In the conclusion, Gregg and Young dramatize the hanging behind a factually accurate barrier erected by the Morganton sheriff to discourage gawkers' insensitivity. Thus, Frankie drops in shadow, but the noise of the trap door giving way is all the playwrights need to convey the execution's horror. The scene is appropriately tense, and events build to the hanging as surely as a ball might roll down the slanted stage. Only briefly does the tension seem forced, when Isaiah Stewart turns from the gallows upstage center to the audience to declare "YOU killed her." I'm not sure exactly who or what is being indicted by that statement, and for me, it broke the illusion of the stage. The same character also dilutes the execution scene's climactic line, "Die with it in you, Frankie!" by preceding it with a heavy-handed explanation along the lines of "Don't tell them what really happened." It is as though the playwrights fear that the audience will miss the implication of a cover-up in the Stewart family.

As these examples attest, and as is the case with any new play, some minor whittling would improve the play itself before Frankie appears on stage elsewhere. It seems inevitable that it will have more appearances, as I understand from Perry Deane Young that several other theatres in the region have requested copies of the script to consider producing it. I hope that they will do so. Frankie is an important play which raises enduring questions about family and domestic relationships, social class, and violence, including the death penalty. It deserves a wide audience, and I hope that Frankie's life on stage will exceed her all-too-brief real life.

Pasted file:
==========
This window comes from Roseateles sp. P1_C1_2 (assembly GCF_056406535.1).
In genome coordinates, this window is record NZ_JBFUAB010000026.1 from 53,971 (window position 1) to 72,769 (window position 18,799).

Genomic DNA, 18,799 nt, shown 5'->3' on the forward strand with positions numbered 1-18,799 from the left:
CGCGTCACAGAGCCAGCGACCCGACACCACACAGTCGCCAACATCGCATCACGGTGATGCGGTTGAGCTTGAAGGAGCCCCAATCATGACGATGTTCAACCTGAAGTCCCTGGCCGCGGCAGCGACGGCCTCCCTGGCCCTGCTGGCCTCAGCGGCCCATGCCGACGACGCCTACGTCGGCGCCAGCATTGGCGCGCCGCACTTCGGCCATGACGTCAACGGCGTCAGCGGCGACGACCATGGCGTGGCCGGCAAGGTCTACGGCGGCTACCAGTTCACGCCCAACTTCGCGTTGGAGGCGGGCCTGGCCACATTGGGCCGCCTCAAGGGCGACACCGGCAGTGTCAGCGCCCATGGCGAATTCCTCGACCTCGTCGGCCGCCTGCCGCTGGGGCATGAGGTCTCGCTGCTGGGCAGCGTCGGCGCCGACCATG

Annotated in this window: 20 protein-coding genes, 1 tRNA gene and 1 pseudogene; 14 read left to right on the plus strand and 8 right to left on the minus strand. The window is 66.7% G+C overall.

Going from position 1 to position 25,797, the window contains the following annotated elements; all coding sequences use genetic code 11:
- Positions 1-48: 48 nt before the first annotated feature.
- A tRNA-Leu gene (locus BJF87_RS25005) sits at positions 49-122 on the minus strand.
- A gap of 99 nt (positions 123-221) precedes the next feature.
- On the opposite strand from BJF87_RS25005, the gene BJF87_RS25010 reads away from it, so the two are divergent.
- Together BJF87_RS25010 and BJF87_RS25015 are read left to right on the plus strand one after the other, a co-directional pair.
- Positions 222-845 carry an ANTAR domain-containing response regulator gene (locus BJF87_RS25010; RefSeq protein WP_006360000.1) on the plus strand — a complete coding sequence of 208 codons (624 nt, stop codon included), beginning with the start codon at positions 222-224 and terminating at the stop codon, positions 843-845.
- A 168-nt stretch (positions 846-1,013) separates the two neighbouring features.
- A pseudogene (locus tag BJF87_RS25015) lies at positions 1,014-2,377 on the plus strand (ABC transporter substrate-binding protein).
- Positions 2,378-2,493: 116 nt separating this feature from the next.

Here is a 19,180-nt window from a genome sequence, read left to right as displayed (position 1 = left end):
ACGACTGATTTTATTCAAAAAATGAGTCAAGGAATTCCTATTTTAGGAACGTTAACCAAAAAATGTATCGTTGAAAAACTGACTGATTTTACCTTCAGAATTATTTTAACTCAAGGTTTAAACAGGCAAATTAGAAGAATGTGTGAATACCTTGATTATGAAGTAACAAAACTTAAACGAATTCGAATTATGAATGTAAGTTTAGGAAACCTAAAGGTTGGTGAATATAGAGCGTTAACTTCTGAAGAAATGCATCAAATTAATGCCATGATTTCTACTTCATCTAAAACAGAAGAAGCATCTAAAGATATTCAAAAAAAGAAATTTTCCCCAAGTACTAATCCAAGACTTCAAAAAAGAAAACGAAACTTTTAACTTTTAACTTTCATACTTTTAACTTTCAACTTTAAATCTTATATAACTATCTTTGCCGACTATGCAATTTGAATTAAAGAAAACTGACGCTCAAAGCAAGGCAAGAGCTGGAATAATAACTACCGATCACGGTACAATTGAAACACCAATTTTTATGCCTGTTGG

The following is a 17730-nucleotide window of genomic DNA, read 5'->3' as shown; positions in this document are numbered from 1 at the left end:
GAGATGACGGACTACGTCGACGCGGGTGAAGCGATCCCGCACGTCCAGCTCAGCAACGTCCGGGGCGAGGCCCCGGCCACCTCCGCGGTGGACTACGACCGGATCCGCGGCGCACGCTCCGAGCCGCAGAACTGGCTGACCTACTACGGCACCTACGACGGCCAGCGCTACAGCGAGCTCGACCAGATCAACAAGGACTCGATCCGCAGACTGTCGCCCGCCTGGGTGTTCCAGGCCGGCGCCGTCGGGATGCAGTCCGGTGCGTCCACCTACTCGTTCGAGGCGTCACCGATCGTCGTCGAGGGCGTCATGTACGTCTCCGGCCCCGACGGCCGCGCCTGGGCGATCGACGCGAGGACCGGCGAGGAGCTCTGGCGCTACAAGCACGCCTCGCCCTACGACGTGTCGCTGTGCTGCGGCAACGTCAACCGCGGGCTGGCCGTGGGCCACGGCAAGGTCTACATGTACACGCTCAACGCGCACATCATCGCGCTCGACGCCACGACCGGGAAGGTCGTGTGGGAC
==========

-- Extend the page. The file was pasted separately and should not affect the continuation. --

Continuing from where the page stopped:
Jake Collis (Andy Reed, right) testifies against Frankie Silver
in the court of Judge John Robert Donnell (Tom Lawson, left) as Clerk of Court Burgess Gaither (Matt Brenneman, center) keeps the record..

Burgess Gaither, Clerk of Court
(Matt Brenneman), listens during testimony.

Frankie Silver (Amanda Rosslyn Ladd) describes Charlie's murder to Mrs. Perkins (Liz Aiello**).

Frankie Silver (Amanda Rosslyn Ladd) speaks to a crowd gathered
at the foot of the gallows as Sheriff Boone
(Randy Noojin) prepares to hang her.

Playwright Perry Deane Young signs copies of his book
The Untold Story of Frankie Silver: Was She Unjustly Hanged?
at intermission.

*photographs published with the permission of Perry Deane Young

**denotes membership in Actor's Equity Association, the union of professional actors and stage managers in the United States